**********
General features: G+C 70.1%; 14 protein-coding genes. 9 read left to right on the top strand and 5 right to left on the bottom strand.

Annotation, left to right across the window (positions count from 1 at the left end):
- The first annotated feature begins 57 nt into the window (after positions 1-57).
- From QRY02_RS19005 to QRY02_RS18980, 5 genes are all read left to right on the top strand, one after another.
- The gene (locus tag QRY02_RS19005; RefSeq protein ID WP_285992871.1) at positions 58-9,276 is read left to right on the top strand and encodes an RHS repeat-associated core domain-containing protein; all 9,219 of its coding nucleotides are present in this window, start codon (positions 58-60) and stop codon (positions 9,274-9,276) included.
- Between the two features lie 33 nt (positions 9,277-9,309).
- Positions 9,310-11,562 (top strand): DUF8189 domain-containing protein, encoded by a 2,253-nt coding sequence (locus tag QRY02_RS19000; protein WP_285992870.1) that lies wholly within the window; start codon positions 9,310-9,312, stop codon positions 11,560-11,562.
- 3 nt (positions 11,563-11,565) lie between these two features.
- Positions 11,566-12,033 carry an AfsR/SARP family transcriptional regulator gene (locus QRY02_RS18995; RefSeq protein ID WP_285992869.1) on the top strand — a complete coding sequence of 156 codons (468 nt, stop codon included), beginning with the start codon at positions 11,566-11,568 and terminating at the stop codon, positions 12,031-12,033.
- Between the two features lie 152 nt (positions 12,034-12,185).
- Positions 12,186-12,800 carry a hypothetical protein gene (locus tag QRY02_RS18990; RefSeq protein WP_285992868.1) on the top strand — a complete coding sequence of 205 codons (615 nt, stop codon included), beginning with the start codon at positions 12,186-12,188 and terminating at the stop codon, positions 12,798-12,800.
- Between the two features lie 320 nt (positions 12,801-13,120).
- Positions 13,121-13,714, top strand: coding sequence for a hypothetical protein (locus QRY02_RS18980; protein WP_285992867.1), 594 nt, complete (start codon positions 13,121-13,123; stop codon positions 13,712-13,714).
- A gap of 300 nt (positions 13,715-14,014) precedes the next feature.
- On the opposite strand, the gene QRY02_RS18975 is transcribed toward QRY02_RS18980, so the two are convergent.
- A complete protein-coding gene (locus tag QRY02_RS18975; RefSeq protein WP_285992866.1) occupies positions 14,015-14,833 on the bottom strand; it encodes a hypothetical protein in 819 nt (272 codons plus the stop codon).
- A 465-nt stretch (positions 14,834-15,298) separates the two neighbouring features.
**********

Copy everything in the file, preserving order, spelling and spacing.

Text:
General features: G+C 70.1%; 14 protein-coding genes. 9 read left to right on the top strand and 5 right to left on the bottom strand.

Annotation, left to right across the window (positions count from 1 at the left end):
- The first annotated feature begins 57 nt into the window (after positions 1-57).
- From QRY02_RS19005 to QRY02_RS18980, 5 genes are all read left to right on the top strand, one after another.
- The gene (locus tag QRY02_RS19005; RefSeq protein ID WP_285992871.1) at positions 58-9,276 is read left to right on the top strand and encodes an RHS repeat-associated core domain-containing protein; all 9,219 of its coding nucleotides are present in this window, start codon (positions 58-60) and stop codon (positions 9,274-9,276) included.
- Between the two features lie 33 nt (positions 9,277-9,309).
- Positions 9,310-11,562 (top strand): DUF8189 domain-containing protein, encoded by a 2,253-nt coding sequence (locus tag QRY02_RS19000; protein WP_285992870.1) that lies wholly within the window; start codon positions 9,310-9,312, stop codon positions 11,560-11,562.
- 3 nt (positions 11,563-11,565) lie between these two features.
- Positions 11,566-12,033 carry an AfsR/SARP family transcriptional regulator gene (locus QRY02_RS18995; RefSeq protein ID WP_285992869.1) on the top strand — a complete coding sequence of 156 codons (468 nt, stop codon included), beginning with the start codon at positions 11,566-11,568 and terminating at the stop codon, positions 12,031-12,033.
- Between the two features lie 152 nt (positions 12,034-12,185).
- Positions 12,186-12,800 carry a hypothetical protein gene (locus tag QRY02_RS18990; RefSeq protein WP_285992868.1) on the top strand — a complete coding sequence of 205 codons (615 nt, stop codon included), beginning with the start codon at positions 12,186-12,188 and terminating at the stop codon, positions 12,798-12,800.
- Between the two features lie 320 nt (positions 12,801-13,120).
- Positions 13,121-13,714, top strand: coding sequence for a hypothetical protein (locus QRY02_RS18980; protein WP_285992867.1), 594 nt, complete (start codon positions 13,121-13,123; stop codon positions 13,712-13,714).
- A gap of 300 nt (positions 13,715-14,014) precedes the next feature.
- On the opposite strand, the gene QRY02_RS18975 is transcribed toward QRY02_RS18980, so the two are convergent.
- A complete protein-coding gene (locus tag QRY02_RS18975; RefSeq protein WP_285992866.1) occupies positions 14,015-14,833 on the bottom strand; it encodes a hypothetical protein in 819 nt (272 codons plus the stop codon).
- A 465-nt stretch (positions 14,834-15,298) separates the two neighbouring features.